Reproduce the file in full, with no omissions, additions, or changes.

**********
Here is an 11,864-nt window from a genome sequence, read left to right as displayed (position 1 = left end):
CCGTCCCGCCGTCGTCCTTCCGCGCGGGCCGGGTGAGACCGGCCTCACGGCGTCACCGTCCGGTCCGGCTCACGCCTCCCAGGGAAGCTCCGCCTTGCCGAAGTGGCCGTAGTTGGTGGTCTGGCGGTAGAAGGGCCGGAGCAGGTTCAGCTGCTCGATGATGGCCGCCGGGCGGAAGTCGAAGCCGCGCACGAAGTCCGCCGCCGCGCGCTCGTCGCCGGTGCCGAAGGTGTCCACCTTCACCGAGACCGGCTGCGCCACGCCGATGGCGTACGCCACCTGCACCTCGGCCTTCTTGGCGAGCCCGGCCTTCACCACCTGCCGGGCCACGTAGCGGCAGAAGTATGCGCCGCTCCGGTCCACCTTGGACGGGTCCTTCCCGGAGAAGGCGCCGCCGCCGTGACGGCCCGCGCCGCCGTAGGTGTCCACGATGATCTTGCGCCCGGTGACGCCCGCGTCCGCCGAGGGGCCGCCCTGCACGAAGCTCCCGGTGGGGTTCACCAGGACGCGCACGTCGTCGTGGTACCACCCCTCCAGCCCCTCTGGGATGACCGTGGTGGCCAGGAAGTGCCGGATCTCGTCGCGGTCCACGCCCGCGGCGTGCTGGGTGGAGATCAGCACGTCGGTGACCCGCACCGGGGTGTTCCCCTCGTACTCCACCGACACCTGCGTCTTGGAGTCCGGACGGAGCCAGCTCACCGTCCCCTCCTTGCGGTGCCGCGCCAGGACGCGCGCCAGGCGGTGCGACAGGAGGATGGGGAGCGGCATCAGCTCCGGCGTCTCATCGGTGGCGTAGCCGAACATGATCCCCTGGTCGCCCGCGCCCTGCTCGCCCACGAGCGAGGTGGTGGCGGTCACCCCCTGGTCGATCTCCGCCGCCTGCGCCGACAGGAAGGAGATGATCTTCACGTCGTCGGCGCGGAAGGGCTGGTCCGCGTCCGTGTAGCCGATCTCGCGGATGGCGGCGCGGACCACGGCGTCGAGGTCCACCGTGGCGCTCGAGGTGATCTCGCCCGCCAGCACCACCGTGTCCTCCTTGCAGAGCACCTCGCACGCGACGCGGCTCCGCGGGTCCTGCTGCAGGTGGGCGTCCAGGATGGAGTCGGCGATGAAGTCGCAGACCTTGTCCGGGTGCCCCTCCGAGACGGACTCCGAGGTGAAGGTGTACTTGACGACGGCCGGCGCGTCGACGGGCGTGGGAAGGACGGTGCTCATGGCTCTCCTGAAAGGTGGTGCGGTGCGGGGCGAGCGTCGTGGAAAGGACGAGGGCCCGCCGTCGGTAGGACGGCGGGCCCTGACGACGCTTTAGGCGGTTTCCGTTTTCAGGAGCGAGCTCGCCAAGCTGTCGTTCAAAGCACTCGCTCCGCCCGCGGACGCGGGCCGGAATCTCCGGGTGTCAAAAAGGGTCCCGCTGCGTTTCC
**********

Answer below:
Here is an 11,864-nt window from a genome sequence, read left to right as displayed (position 1 = left end):
CCGTCCCGCCGTCGTCCTTCCGCGCGGGCCGGGTGAGACCGGCCTCACGGCGTCACCGTCCGGTCCGGCTCACGCCTCCCAGGGAAGCTCCGCCTTGCCGAAGTGGCCGTAGTTGGTGGTCTGGCGGTAGAAGGGCCGGAGCAGGTTCAGCTGCTCGATGATGGCCGCCGGGCGGAAGTCGAAGCCGCGCACGAAGTCCGCCGCCGCGCGCTCGTCGCCGGTGCCGAAGGTGTCCACCTTCACCGAGACCGGCTGCGCCACGCCGATGGCGTACGCCACCTGCACCTCGGCCTTCTTGGCGAGCCCGGCCTTCACCACCTGCCGGGCCACGTAGCGGCAGAAGTATGCGCCGCTCCGGTCCACCTTGGACGGGTCCTTCCCGGAGAAGGCGCCGCCGCCGTGACGGCCCGCGCCGCCGTAGGTGTCCACGATGATCTTGCGCCCGGTGACGCCCGCGTCCGCCGAGGGGCCGCCCTGCACGAAGCTCCCGGTGGGGTTCACCAGGACGCGCACGTCGTCGTGGTACCACCCCTCCAGCCCCTCTGGGATGACCGTGGTGGCCAGGAAGTGCCGGATCTCGTCGCGGTCCACGCCCGCGGCGTGCTGGGTGGAGATCAGCACGTCGGTGACCCGCACCGGGGTGTTCCCCTCGTACTCCACCGACACCTGCGTCTTGGAGTCCGGACGGAGCCAGCTCACCGTCCCCTCCTTGCGGTGCCGCGCCAGGACGCGCGCCAGGCGGTGCGACAGGAGGATGGGGAGCGGCATCAGCTCCGGCGTCTCATCGGTGGCGTAGCCGAACATGATCCCCTGGTCGCCCGCGCCCTGCTCGCCCACGAGCGAGGTGGTGGCGGTCACCCCCTGGTCGATCTCCGCCGCCTGCGCCGACAGGAAGGAGATGATCTTCACGTCGTCGGCGCGGAAGGGCTGGTCCGCGTCCGTGTAGCCGATCTCGCGGATGGCGGCGCGGACCACGGCGTCGAGGTCCACCGTGGCGCTCGAGGTGATCTCGCCCGCCAGCACCACCGTGTCCTCCTTGCAGAGCACCTCGCACGCGACGCGGCTCCGCGGGTCCTGCTGCAGGTGGGCGTCCAGGATGGAGTCGGCGATGAAGTCGCAGACCTTGTCCGGGTGCCCCTCCGAGACGGACTCCGAGGTGAAGGTGTACTTGACGACGGCCGGCGCGTCGACGGGCGTGGGAAGGACGGTGCTCATGGCTCTCCTGAAAGGTGGTGCGGTGCGGGGCGAGCGTCGTGGAAAGGACGAGGGCCCGCCGTCGGTAGGACGGCGGGCCCTGACGACGCTTTAGGCGGTTTCCGTTTTCAGGAGCGAGCTCGCCAAGCTGTCGTTCAAAGCACTCGCTCCGCCCGCGGACGCGGGCCGGAATCTCCGGGTGTCAAAAAGGGTCCCGCTGCGTTTCC